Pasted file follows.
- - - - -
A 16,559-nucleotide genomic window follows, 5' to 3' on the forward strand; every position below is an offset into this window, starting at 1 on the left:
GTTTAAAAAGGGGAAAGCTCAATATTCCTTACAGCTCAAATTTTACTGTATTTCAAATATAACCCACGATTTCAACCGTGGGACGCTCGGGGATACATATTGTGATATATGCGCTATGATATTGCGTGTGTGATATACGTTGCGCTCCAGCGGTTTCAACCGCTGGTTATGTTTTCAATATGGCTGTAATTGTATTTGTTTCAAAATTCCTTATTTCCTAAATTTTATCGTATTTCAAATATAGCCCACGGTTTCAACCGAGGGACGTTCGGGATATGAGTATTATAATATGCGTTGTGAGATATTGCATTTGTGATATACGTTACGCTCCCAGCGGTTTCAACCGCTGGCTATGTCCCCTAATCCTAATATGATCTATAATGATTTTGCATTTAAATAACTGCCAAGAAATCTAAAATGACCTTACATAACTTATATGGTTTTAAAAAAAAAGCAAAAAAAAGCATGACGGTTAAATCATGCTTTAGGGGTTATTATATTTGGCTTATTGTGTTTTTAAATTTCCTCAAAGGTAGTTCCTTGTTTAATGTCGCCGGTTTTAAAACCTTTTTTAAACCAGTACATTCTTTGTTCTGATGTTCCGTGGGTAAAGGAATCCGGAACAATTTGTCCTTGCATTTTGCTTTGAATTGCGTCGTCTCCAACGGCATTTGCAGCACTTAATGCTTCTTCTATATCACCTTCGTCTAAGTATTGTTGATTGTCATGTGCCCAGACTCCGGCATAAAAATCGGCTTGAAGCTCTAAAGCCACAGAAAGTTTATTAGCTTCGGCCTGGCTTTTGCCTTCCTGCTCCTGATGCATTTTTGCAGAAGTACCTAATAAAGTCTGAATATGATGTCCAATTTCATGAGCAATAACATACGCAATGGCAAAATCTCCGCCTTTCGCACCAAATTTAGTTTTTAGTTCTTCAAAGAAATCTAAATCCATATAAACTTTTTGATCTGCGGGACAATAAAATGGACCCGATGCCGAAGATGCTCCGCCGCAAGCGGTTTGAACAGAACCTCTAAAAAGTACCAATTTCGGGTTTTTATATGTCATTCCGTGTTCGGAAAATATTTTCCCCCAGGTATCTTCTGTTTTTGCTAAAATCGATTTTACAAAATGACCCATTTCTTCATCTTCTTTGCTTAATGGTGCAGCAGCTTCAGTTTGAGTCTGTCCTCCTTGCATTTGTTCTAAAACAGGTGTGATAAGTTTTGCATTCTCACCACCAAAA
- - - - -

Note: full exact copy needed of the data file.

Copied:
A 16,559-nucleotide genomic window follows, 5' to 3' on the forward strand; every position below is an offset into this window, starting at 1 on the left:
GTTTAAAAAGGGGAAAGCTCAATATTCCTTACAGCTCAAATTTTACTGTATTTCAAATATAACCCACGATTTCAACCGTGGGACGCTCGGGGATACATATTGTGATATATGCGCTATGATATTGCGTGTGTGATATACGTTGCGCTCCAGCGGTTTCAACCGCTGGTTATGTTTTCAATATGGCTGTAATTGTATTTGTTTCAAAATTCCTTATTTCCTAAATTTTATCGTATTTCAAATATAGCCCACGGTTTCAACCGAGGGACGTTCGGGATATGAGTATTATAATATGCGTTGTGAGATATTGCATTTGTGATATACGTTACGCTCCCAGCGGTTTCAACCGCTGGCTATGTCCCCTAATCCTAATATGATCTATAATGATTTTGCATTTAAATAACTGCCAAGAAATCTAAAATGACCTTACATAACTTATATGGTTTTAAAAAAAAAGCAAAAAAAAGCATGACGGTTAAATCATGCTTTAGGGGTTATTATATTTGGCTTATTGTGTTTTTAAATTTCCTCAAAGGTAGTTCCTTGTTTAATGTCGCCGGTTTTAAAACCTTTTTTAAACCAGTACATTCTTTGTTCTGATGTTCCGTGGGTAAAGGAATCCGGAACAATTTGTCCTTGCATTTTGCTTTGAATTGCGTCGTCTCCAACGGCATTTGCAGCACTTAATGCTTCTTCTATATCACCTTCGTCTAAGTATTGTTGATTGTCATGTGCCCAGACTCCGGCATAAAAATCGGCTTGAAGCTCTAAAGCCACAGAAAGTTTATTAGCTTCGGCCTGGCTTTTGCCTTCCTGCTCCTGATGCATTTTTGCAGAAGTACCTAATAAAGTCTGAATATGATGTCCAATTTCATGAGCAATAACATACGCAATGGCAAAATCTCCGCCTTTCGCACCAAATTTAGTTTTTAGTTCTTCAAAGAAATCTAAATCCATATAAACTTTTTGATCTGCGGGACAATAAAATGGACCCGATGCCGAAGATGCTCCGCCGCAAGCGGTTTGAACAGAACCTCTAAAAAGTACCAATTTCGGGTTTTTATATGTCATTCCGTGTTCGGAAAATATTTTCCCCCAGGTATCTTCTGTTTTTGCTAAAATCGATTTTACAAAATGACCCATTTCTTCATCTTCTTTGCTTAATGGTGCAGCAGCTTCAGTTTGAGTCTGTCCTCCTTGCATTTGTTCTAAAACAGGTGTGATAAGTTTTGCATTCTCACCACCAAAA